Do not buy ‘passive vaccines’

PETALING JAYA: Recovered Covid-19 patient Reza Huzairi Zainuddin has appealed to the public not to buy blood plasma supposedly belonging to recovered Covid-19 patients which are sold online as “passive vaccines”.

Reza, 41, who is the first convalescent plasma donor in the country, said it was pointless purchasing blood plasma from recovered patients as they were not vaccines that could cure the illness.

“I just think the sellers are being irresponsible and unethical, ” he said.

It was reported that some online criminals are offering blood plasma for almost A$25,000 (RM87,500).

Researchers from Australia National University made the discovery while looking into how cybercriminals were exploiting the virus crisis.

“The word I think is passive vaccination, where the blood plasma of a recovered Covid-19 patient is harvested for the antibodies and that is then used to inject into someone who may be at risk of Covid-19, ” the lead researcher, Rod Broadhurst, was quoted by AM, Australia’s current affairs programme.

Blood plasma from recovered Covid-19 patients was among hundreds of coronavirus-related “products” for sale on the dark web, which the team uncovered earlier this month.

It is understood that each plasma donation typically takes one hour, with whole blood being drawn from the patient.

The plasma is then separated in a machine next to the bed before the blood cells are returned to the person in saline solution.

Blood plasma is also sold openly by biomedical companies in countries like the United States where there is a private market.

The New York Times reported that blood plasma donated by recovered patients were sold at exorbitant rates to laboratories and test manufacturers – from US$350 to US$40,000 (RM1,470 to RM168,000) for a rare sample from a single donor.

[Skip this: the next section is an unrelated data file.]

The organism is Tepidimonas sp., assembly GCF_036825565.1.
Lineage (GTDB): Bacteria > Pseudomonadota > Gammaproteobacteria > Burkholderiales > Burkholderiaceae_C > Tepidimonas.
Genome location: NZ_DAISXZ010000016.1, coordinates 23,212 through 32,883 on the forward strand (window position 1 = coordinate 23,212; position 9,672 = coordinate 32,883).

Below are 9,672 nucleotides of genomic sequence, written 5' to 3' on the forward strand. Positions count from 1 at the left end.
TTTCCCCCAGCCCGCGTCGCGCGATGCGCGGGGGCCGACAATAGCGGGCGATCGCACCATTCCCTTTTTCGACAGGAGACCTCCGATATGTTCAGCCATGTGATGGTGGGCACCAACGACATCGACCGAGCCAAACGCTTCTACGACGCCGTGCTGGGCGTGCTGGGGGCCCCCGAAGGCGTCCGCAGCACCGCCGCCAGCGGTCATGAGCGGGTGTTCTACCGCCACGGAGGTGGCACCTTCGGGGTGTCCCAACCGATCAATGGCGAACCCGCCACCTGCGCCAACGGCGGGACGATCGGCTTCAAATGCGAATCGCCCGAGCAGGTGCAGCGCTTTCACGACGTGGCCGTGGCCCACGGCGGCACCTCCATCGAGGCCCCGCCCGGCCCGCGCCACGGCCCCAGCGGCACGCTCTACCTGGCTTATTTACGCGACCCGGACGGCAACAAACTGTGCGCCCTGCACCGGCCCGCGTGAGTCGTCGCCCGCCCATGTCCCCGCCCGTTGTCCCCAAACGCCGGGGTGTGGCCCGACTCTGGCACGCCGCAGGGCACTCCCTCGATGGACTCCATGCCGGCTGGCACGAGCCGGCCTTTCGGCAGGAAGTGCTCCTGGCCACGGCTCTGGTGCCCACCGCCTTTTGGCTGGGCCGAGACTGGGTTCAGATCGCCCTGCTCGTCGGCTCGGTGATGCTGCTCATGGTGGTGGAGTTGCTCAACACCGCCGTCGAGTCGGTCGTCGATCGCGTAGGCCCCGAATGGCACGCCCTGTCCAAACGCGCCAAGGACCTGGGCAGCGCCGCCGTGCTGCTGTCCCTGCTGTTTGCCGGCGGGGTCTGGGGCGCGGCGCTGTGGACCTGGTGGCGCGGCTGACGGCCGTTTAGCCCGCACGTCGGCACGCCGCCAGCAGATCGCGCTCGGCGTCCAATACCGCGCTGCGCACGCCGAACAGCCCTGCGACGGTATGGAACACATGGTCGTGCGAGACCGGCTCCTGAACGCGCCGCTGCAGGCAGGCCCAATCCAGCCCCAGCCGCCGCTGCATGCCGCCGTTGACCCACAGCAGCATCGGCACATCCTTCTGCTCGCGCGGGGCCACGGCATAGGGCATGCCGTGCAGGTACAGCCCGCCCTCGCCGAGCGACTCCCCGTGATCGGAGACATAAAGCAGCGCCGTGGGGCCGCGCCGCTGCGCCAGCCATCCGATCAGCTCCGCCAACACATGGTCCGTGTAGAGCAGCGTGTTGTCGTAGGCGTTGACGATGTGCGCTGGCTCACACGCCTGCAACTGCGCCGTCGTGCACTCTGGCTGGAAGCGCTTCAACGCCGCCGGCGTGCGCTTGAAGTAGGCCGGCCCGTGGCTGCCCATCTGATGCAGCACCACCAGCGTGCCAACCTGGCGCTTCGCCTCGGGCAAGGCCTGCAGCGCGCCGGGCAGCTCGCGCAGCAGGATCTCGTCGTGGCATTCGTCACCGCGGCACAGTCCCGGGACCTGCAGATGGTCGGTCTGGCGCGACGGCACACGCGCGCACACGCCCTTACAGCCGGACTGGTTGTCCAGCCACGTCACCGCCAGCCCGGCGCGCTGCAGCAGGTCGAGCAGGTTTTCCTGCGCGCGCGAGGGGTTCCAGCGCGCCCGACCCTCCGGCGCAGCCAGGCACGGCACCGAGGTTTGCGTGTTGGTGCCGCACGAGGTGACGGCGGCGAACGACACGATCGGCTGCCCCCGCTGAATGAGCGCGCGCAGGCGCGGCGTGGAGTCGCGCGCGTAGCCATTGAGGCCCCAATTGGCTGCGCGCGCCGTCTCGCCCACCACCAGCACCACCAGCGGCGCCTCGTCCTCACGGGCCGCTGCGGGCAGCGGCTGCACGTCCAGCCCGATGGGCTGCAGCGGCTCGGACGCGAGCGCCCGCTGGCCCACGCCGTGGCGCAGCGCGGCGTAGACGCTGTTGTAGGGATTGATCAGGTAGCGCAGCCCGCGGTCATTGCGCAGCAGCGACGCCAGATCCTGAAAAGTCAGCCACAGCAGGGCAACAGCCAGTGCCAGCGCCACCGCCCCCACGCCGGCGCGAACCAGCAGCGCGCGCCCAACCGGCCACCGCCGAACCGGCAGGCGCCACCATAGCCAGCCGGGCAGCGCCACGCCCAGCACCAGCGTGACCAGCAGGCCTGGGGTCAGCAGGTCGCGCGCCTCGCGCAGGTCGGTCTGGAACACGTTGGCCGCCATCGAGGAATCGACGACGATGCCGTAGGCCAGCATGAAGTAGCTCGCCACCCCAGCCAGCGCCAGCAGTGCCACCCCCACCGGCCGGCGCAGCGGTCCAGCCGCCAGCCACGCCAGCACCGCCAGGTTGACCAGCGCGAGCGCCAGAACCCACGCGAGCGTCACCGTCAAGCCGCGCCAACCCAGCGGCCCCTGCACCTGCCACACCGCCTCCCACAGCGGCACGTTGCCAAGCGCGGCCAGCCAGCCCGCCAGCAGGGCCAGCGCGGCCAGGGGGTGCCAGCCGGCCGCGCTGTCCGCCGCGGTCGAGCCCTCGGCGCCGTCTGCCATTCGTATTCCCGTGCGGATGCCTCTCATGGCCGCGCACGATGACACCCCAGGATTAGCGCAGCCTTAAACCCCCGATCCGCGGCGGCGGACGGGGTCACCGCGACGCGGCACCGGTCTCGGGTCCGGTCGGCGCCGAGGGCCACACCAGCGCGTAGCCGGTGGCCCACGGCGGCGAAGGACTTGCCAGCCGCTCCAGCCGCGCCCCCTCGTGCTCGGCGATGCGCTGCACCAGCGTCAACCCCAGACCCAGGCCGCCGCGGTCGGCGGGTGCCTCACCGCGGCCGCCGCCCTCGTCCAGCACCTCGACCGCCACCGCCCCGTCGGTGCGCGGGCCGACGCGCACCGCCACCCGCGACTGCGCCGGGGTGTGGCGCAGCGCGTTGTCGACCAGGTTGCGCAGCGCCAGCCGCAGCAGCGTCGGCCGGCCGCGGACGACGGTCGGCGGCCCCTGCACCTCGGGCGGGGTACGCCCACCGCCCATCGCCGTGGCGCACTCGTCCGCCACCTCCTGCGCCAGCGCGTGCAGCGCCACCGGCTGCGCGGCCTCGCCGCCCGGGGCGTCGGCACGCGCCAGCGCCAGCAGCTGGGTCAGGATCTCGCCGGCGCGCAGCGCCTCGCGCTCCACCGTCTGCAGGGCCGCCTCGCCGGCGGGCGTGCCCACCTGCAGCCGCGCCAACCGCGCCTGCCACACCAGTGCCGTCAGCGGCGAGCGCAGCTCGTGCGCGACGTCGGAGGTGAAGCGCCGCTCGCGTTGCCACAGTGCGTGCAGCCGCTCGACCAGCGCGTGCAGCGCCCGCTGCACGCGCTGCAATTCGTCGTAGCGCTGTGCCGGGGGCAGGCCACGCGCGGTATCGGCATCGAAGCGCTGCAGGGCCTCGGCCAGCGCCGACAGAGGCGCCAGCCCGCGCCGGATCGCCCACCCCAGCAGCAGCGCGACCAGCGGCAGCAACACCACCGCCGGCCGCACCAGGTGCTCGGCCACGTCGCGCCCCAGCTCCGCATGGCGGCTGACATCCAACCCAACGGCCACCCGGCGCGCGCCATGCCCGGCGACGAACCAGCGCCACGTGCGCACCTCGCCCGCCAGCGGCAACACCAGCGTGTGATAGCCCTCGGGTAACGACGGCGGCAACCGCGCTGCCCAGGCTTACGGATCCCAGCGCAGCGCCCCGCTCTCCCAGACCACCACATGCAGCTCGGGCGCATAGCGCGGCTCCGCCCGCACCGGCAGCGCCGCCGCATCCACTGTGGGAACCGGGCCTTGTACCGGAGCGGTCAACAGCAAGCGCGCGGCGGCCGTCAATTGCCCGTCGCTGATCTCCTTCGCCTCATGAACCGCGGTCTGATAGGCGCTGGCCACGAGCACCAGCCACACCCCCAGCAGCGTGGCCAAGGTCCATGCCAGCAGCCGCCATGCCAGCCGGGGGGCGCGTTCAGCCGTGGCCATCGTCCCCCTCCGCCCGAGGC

Some biomedical companies claimed that the prices were exorbitant due to the supply chain, including finding donors, testing samples, safety costs and shipping logistics.

Blood samples containing antibodies are needed to validate tests being developed by scientists.

In countries like Malaysia, blood donation is normally voluntary as paying for it might seem distasteful or exploitative.

In countries such as the United States, Germany, Austria, and certain provinces of Canada, people are given remuneration for giving blood.

While blood can be typically kept refrigerated and needs to be used within 42 days, plasma can be stored for up to 10 years as long as it is kept frozen.

This makes it relatively easy for plasma to be shipped or transported all over the world.

Reza, who is the senior vice-president (Human Capital) of UDA Group Holdings Bhd, added that during this challenging time, people should be focused on helping one another instead of taking advantage of such a situation.

“It is appalling that some people are trying to make money out of this. This is the first time I’m hearing there are people out there selling it, ” he said.

Reza said he would continue to donate his blood plasma in order to help other Covid-19 patients, especially those who are in a critical stage.

“I pray that the research done by our qualified health experts in the Ministry of Health will prove to be a success, ” he added.

He also hoped more former patients would come forward and offer their blood plasma to help treat thousands of patients.

Chester Chang, 32, Covid-19 case number 18 who became the second contributor of blood plasma, concurred, saying that it was irresponsible for parties to sell their blood plasma.

“If we support selling plasma, it will become a business. The young ones might even purposely infect themselves and find ways to make money from it, ” he said, adding that he had already donated his blood plasma for the third time.

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